Club Championships 2019: Hot Start, Full Team Effort Carry 6ixers To Final (Women’s)

The Toronto 6ixers earned a finals appearance in style.

2019 Club Championships: Toronto 6ixers Sarah Bobak celebrates during the semifinal win over Portland Schwa. Photo: Paul Rutherfod–Ultiphotos.com

Our coverage of the women’s division at the Club Championships is presented by Breakside Strength and Conditioning. Check out Breakside to find out how you can unlock your athletic potential for just $10 a month.

SAN DIEGO — Toronto 6ixers say they’re not a morning team. But in their semifinal matchup with Portland Schwa, which started at 10 AM Pacific, you’d guess that it was their favorite time of day. The Canadians came out of the gates blazing hot, starting with a hold and then four consecutive breaks in less than 20 minutes. Jordan Meron, captain of 6ixers, spoke about how the squad better prepared for this morning’s match compared to previous ones that didn’t go their way.1

“This would have been our third morning mess up and we really wanted to avoid that. So we really made sure yesterday to do everything we could to be ready when we woke up in the morning” said Meron. “We did a lot of stretching, ate right, and we all went to bed pretty early, so that when we woke up we would be prepared as possible and focused mentally.”

And focused they were. The Toronto 6ixers team that arrived at the fields was not the same one that went down 9-1 against Brute Squad in pool play just two days ago. They were instead decisive, energetic victors, easily dispatching Portland 15-8.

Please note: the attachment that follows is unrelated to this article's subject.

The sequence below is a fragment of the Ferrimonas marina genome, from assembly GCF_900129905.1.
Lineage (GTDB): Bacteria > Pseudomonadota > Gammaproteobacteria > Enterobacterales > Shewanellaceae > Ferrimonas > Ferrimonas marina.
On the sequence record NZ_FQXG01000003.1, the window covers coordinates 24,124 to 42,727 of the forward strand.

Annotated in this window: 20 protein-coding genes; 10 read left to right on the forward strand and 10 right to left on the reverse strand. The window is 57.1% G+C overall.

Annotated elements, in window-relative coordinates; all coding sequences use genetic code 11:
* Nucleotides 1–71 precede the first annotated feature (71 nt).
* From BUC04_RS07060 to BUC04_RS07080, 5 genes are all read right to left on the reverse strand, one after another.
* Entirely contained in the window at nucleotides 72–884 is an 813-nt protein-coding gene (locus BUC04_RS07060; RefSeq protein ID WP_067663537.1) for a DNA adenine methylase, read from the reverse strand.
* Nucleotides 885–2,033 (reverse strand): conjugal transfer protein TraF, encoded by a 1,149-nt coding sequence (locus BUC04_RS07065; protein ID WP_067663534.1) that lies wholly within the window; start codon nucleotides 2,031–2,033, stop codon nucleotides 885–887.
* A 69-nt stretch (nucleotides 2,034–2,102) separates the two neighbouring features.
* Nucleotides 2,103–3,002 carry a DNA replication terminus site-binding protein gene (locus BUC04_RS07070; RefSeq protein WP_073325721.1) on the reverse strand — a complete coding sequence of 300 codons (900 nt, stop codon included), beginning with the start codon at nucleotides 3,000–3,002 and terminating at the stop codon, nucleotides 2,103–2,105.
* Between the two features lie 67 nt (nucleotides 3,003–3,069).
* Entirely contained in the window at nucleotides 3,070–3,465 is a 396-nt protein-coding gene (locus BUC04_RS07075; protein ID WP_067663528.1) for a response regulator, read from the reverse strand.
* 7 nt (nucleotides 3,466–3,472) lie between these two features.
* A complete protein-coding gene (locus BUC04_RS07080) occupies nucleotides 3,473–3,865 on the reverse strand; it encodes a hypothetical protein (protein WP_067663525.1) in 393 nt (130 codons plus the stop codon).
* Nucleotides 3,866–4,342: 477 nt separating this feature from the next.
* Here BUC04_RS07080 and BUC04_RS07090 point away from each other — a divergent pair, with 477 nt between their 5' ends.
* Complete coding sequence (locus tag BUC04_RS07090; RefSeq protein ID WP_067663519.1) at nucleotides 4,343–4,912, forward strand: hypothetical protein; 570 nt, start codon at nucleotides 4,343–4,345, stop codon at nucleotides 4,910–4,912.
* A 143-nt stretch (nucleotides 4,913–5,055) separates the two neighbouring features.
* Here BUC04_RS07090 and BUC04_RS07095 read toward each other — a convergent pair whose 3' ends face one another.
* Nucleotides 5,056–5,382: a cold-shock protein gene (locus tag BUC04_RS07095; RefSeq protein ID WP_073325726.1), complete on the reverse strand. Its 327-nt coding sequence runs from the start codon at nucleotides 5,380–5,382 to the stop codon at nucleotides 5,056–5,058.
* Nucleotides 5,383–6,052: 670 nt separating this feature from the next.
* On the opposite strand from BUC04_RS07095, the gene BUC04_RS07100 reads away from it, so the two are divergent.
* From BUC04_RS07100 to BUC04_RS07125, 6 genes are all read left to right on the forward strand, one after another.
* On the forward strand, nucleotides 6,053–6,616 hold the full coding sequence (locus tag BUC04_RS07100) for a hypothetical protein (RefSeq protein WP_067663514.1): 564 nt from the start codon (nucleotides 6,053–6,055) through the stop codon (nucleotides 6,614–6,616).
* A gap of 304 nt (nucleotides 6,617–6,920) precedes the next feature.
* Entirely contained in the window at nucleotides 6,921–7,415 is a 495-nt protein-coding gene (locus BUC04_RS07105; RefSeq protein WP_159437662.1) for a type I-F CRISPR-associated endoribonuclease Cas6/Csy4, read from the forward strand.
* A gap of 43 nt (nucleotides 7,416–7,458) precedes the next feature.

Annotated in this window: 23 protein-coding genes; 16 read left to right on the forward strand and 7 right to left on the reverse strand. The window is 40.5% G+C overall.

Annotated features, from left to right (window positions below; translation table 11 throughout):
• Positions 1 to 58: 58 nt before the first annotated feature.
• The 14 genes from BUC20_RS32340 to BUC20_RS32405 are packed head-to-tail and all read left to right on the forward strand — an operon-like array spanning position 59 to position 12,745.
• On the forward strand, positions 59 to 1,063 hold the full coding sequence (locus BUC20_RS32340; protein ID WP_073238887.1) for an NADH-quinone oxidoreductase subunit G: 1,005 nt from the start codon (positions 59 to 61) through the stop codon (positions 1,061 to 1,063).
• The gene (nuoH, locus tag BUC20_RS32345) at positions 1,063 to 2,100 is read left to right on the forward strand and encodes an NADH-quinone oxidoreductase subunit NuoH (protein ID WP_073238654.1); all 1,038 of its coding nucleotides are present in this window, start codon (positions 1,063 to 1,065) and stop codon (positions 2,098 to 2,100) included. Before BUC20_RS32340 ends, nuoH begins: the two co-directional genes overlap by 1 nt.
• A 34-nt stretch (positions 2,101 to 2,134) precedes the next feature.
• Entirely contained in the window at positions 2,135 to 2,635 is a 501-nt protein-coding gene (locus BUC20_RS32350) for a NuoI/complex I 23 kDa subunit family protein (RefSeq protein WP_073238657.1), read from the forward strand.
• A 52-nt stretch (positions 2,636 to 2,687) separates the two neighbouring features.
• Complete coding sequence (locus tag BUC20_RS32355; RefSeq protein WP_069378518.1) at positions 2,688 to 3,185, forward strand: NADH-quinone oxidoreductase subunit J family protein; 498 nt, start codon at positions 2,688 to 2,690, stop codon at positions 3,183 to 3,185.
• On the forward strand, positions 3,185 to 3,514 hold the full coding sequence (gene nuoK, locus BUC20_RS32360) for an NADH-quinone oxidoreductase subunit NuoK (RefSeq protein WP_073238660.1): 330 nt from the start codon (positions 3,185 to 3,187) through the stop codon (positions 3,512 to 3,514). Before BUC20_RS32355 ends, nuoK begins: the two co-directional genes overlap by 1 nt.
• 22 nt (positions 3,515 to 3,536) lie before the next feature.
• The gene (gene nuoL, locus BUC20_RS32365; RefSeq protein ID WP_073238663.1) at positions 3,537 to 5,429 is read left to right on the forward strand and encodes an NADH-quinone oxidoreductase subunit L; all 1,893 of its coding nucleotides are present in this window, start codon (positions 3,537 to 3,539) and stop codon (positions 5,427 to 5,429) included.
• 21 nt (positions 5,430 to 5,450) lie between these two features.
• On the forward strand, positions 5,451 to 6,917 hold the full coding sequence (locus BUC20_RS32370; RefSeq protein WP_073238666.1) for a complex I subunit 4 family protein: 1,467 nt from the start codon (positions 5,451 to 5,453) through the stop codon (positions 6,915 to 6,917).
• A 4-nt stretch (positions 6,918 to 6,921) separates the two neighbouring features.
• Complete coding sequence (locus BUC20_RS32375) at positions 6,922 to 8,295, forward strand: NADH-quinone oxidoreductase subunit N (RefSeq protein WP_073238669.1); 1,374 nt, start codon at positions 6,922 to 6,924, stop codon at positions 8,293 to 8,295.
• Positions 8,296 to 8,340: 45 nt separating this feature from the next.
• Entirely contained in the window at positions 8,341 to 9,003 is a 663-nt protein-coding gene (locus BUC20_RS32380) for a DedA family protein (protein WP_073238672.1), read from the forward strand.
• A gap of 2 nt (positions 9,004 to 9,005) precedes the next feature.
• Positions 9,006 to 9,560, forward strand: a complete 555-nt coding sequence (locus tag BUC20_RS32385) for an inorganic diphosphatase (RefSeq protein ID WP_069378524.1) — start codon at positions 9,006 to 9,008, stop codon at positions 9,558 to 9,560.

Toronto played like a team that deserved to be in the semifinals, and no matter what Schwa threw at them in the first half, 6ixers could not be slowed down. In a particularly difficult moment for the Schwa crew, after a long point with multiple turns, a layout attempt to catch a bad throw led to a Portland injury call and 6ixers used the opportunity to sub in Lauren Kimura. She picked up the disc, marched it down the field getting every other pass, and scored the goal on a crafty upline cut to the endzone making it 5-0.

Finally, during the sixth point of the game, Schwa got on the board. Breanna Bailey, who had a phenomenal game for Schwa, found Noelle Takahashi in the endzone to put an end to the 6ixers streak.

With newfound energy, Schwa tried to trip up the 6ixers with a zone look, and although it slowed them, it did not stop them. Brit Dos Santos cleverly found the hole through the cup to get the disc to Jordan Meron, who easily found an open look to the endzone. The rest of the first half featured holds from each team, bringing the score to 8-3, 6ixers favor at halftime.

Bobby Gough, Schwa’s assistant coach, thought the gravity of the moment played a factor in that first half for his team. “It does feel like that crept in a little bit. It’s easy for that to creep in a lot stronger when your first look misses by an inch and Toronto comes back and hits you in the face right away, and then they do it again and again and again. It took us a while to recover but we recovered and showed a good version of our game eventually. We just played a great team, when maybe we weren’t at our best selves, to start at least.”